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tv   Conflict Zone  Deutsche Welle  July 11, 2020 6:30pm-7:00pm CEST

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literature invites us to see people in particular. and i like to see how some fine. might. be got on you tube. i don't think he understood what he was doing when he wife talking to big guys you know the guys get together and they do big guy things but you did accept it for 17 months didn't you why so long the principal way you were moot the president is byelection smothered by impeachment 4 months to go till the presidential elections in america donald trump is sinking in the polls and now his former national security adviser says he isn't fit to be president anyway in a new book john bolton a long serving big beast of the republican party accuses mr trump of a litany of incompetence and obstruction of justice mr bolton is my guest this week
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from washington how much damage have trumped al bolton done to america and the rest of the world. john bolton welcome to conflict zone. to be with you thank you for having me when you became donald trump's national security advisor you wrote that you thought you knew what you were getting yourself into it's not true why work for and give your loyalty to a man labeled as a serial liar. well i viewed the loyalty that i owed and i tried to live up to to the constitution in the country you know we're not a medieval society you don't have a legal order that you personally to it's not a mafia or something like that and the fact was in my view the country faced some
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serious challenges i think a number of the national security policies during the obama administration had been misguided there was a chance to make a contribution and certainly went in with my eyes open but i believed at least at that time that we could have a more regular process a more typical if you will republican administration and not withstanding the risks i thought they were worth taking and the risks did they include the honesty and integrity of the president all the lack of it didn't matter to you. well it remains to be seen as far as i was concerned how much of this was campaign rhetoric by the opposition i had had as i recount in the book a number of conversations with donald trump before the election during the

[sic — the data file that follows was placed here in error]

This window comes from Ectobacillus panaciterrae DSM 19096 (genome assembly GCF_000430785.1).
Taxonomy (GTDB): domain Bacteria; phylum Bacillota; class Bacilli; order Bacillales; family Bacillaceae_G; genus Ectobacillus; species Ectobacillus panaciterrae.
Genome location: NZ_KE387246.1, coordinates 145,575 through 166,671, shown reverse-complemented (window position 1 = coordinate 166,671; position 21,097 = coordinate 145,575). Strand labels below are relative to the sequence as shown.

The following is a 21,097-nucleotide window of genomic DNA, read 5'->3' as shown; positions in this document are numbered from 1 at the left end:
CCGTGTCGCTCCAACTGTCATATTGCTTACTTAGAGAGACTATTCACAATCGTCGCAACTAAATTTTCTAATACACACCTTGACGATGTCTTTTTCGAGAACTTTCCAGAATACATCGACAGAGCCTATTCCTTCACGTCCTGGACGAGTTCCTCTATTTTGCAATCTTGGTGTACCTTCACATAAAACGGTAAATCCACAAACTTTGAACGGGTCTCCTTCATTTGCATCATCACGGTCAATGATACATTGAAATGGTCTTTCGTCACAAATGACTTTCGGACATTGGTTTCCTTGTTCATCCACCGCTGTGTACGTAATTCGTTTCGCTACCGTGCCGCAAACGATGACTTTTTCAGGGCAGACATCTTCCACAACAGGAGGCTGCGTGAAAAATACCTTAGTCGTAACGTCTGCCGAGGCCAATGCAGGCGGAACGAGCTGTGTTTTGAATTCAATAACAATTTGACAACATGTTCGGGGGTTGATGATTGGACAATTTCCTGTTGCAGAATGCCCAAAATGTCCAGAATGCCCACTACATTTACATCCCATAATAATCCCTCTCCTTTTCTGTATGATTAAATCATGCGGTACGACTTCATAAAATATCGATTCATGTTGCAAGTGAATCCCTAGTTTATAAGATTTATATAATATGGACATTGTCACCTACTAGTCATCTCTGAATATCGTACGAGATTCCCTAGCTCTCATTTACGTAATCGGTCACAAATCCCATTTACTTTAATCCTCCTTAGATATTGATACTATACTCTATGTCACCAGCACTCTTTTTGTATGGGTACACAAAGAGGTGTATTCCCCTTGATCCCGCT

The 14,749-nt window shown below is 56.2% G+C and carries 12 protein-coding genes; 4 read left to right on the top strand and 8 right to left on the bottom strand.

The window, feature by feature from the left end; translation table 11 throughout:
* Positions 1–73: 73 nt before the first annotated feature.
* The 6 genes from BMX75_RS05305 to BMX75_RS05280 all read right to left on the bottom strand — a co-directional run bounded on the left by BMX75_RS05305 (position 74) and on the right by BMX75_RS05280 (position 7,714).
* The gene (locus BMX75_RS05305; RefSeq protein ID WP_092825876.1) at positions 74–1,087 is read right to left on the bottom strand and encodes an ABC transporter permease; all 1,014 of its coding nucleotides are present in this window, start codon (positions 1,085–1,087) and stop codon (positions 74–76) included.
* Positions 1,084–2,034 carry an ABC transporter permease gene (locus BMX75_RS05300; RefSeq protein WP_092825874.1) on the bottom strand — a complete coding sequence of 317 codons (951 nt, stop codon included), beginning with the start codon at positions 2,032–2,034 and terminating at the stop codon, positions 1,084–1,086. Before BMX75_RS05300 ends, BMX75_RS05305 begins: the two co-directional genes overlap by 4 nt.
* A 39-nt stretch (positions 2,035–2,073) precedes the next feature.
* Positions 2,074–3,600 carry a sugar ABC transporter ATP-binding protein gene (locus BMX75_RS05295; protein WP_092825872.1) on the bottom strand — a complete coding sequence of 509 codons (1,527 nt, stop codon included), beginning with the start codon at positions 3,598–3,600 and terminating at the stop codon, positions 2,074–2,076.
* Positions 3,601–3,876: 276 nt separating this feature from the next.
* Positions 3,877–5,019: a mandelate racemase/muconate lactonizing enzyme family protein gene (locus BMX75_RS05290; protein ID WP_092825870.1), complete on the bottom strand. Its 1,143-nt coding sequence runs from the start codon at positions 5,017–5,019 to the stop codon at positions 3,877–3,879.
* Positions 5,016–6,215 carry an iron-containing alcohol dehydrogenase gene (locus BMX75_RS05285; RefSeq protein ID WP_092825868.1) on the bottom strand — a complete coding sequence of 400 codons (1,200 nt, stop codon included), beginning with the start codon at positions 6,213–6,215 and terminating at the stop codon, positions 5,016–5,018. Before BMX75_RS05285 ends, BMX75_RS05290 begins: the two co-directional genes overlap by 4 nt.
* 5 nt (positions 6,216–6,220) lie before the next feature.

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transition in his 1st year in office we talked about all of my views on the key issues he had watched me on fox news for nearly 10 years i assumed he was listening to what i was saying i certainly wasn't shy about sharing my views and therefore when we talked about working together and the. role of the national security advisor. it struck me it was entirely possible that we could work together and the issues of his character would not adversely affect the decision making on national security issues but he was that just a general i eat i don't i don't think i was naive and i thought it could be as as many others did who came to work for the administration that it could be made successful now the book really is the story of whether that turned out to be true or not obstruction of justice is perhaps your most serious charge against trump you